LA JOLLA, CA June 17, 2013 An international team led by scientists at The Scripps Research Institute (TSRI), the Howard Hughes Medical Institute and Albert Einstein College of Medicine of Yeshiva University has identified a highly promising new anti-tuberculosis compound that attacks the tuberculosis (TB) bacterium in two different ways.
"These findings represent an effort to help solve one of the major global health crises of our timethe resurgence of TB and its dangerous drug-resistant strains," said Peter G. Schultz, the Scripps Family Chair Professor of Chemistry at TSRI, who was senior author of the study with William R. Jacobs, Jr., member of the Howard Hughes Medical Institute and professor of microbiology & immunology and of genetics at Albert Einstein College of Medicine.
"In cell cultures and in mice, this compound showed powerful activity against ordinary active TB bacteria, non-replicating TB bacteria and even extensively drug-resistant TB strains," said Feng Wang, a member of the Schultz lab at TSRI and first author of the study with Dhinakaran Sambandan of the Jacobs lab and Rajkumar Halder of the Schultz lab.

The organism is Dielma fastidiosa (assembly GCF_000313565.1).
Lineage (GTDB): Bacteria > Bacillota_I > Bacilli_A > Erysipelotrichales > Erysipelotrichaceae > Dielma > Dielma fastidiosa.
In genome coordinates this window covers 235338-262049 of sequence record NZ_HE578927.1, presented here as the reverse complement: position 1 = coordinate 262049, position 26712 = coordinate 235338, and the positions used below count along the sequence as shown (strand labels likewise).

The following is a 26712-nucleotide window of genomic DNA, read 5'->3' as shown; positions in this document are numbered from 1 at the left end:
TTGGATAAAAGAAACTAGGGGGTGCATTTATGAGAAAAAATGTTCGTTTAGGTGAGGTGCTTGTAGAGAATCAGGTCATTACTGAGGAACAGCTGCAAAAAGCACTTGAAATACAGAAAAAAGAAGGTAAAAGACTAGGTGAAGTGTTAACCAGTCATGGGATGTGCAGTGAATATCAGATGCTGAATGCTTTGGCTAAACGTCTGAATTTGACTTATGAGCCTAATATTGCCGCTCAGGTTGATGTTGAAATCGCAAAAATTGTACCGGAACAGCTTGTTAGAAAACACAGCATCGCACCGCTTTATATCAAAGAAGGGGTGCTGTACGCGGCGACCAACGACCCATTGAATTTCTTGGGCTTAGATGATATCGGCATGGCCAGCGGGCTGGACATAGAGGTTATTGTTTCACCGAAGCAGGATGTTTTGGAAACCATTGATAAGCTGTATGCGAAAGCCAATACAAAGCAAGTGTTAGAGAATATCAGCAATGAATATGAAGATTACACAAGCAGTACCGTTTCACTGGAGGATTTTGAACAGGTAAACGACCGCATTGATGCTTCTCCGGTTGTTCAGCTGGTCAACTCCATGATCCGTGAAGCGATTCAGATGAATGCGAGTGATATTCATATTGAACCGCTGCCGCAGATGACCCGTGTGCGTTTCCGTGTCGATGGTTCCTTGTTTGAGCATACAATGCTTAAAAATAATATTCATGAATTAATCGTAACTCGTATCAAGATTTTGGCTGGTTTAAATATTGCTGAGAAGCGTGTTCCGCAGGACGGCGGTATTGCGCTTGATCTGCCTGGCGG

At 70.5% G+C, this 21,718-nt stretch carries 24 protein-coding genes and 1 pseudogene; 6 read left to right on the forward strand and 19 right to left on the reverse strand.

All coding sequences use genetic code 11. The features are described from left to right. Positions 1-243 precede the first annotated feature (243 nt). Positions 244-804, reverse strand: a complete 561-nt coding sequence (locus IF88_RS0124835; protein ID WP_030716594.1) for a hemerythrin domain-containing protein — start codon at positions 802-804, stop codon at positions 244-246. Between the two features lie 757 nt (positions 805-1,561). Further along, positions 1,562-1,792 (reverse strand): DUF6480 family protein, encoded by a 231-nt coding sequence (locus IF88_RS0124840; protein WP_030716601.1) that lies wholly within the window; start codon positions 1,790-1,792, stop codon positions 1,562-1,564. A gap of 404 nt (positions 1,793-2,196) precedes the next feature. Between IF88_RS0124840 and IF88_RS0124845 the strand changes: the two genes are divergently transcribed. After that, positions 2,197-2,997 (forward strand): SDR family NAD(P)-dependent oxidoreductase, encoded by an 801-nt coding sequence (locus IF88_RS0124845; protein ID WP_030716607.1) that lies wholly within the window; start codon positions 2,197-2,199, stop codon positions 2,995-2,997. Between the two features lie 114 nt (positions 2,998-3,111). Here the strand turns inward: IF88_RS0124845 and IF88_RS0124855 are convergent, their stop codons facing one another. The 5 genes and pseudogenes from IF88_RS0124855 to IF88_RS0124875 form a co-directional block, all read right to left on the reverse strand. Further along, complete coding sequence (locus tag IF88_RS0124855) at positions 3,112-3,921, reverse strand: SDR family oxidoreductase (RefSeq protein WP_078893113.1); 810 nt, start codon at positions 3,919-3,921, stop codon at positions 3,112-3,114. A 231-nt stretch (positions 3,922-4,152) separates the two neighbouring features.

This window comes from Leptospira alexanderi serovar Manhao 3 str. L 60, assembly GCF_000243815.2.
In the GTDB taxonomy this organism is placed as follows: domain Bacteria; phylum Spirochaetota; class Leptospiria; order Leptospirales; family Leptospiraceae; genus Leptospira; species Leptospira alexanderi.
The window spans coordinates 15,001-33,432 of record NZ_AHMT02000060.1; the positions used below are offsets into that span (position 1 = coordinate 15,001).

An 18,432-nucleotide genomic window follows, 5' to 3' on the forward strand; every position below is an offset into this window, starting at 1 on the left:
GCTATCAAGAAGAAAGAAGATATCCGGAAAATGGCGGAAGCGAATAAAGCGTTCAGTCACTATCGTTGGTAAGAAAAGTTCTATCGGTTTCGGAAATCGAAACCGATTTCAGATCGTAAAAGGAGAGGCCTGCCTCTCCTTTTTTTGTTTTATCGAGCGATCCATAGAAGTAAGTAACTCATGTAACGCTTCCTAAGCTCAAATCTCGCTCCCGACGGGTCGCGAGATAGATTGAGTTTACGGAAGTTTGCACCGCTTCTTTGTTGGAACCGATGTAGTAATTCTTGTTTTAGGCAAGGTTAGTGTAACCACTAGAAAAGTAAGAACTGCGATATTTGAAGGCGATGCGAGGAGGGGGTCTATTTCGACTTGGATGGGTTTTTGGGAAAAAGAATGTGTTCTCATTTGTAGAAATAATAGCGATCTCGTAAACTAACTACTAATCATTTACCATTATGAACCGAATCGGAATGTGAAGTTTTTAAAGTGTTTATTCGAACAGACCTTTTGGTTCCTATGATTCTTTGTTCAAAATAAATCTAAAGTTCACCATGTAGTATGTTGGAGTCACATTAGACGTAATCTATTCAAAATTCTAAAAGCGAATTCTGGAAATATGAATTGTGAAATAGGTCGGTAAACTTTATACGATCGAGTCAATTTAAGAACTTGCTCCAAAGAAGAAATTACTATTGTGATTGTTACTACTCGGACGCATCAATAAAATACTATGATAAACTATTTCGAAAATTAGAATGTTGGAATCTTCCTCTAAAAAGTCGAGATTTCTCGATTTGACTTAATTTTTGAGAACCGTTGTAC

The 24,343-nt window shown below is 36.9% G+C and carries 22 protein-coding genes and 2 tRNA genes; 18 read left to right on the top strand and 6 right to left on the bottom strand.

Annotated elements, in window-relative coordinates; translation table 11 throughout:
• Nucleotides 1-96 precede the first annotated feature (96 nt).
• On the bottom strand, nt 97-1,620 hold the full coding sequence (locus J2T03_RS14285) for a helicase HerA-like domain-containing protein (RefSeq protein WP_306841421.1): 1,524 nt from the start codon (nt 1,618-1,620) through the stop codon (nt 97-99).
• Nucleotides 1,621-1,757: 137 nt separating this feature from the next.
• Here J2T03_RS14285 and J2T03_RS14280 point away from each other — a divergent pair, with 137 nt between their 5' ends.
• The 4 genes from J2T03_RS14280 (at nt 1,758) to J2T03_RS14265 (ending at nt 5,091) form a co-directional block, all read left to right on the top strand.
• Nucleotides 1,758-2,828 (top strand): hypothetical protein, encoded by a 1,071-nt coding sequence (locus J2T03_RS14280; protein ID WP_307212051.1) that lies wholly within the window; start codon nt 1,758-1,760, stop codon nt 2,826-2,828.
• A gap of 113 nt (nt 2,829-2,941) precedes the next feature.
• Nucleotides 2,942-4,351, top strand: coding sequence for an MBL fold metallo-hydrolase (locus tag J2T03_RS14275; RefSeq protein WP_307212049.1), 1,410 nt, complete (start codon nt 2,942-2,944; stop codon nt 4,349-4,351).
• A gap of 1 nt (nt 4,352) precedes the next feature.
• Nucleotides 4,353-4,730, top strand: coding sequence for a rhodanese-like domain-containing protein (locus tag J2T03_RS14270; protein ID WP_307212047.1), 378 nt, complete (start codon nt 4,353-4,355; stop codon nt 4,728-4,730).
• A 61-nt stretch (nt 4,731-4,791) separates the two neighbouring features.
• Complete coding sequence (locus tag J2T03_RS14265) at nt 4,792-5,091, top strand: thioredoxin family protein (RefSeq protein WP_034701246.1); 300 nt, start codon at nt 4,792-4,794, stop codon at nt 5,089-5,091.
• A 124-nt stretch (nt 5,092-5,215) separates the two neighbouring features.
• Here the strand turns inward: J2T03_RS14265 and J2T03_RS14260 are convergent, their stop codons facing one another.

The paper appears in this week online ahead of print in an Early Edition of the Proceedings of the National Academy of Sciences.
Global Health Crisis
Although isoniazid and rifampin, the two front-line TB drugs, came into use in 1952 and 1967 respectively, new TB infections still occur at the rate of roughly one per second. At any moment about a third of the existing human population is infectedmostly with inactive, latent TB, although active TB still kills over one million people each year. Russia, Africa, China and Southeast Asia have been especially hard hit by the epidemic.
Increased urbanization, public health complacency and immunity-weakening HIV have been major enablers of TB's spread in recent decades. But the bacterium that causes TBMycobacterium tuberculosis<
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Scripps Research Institute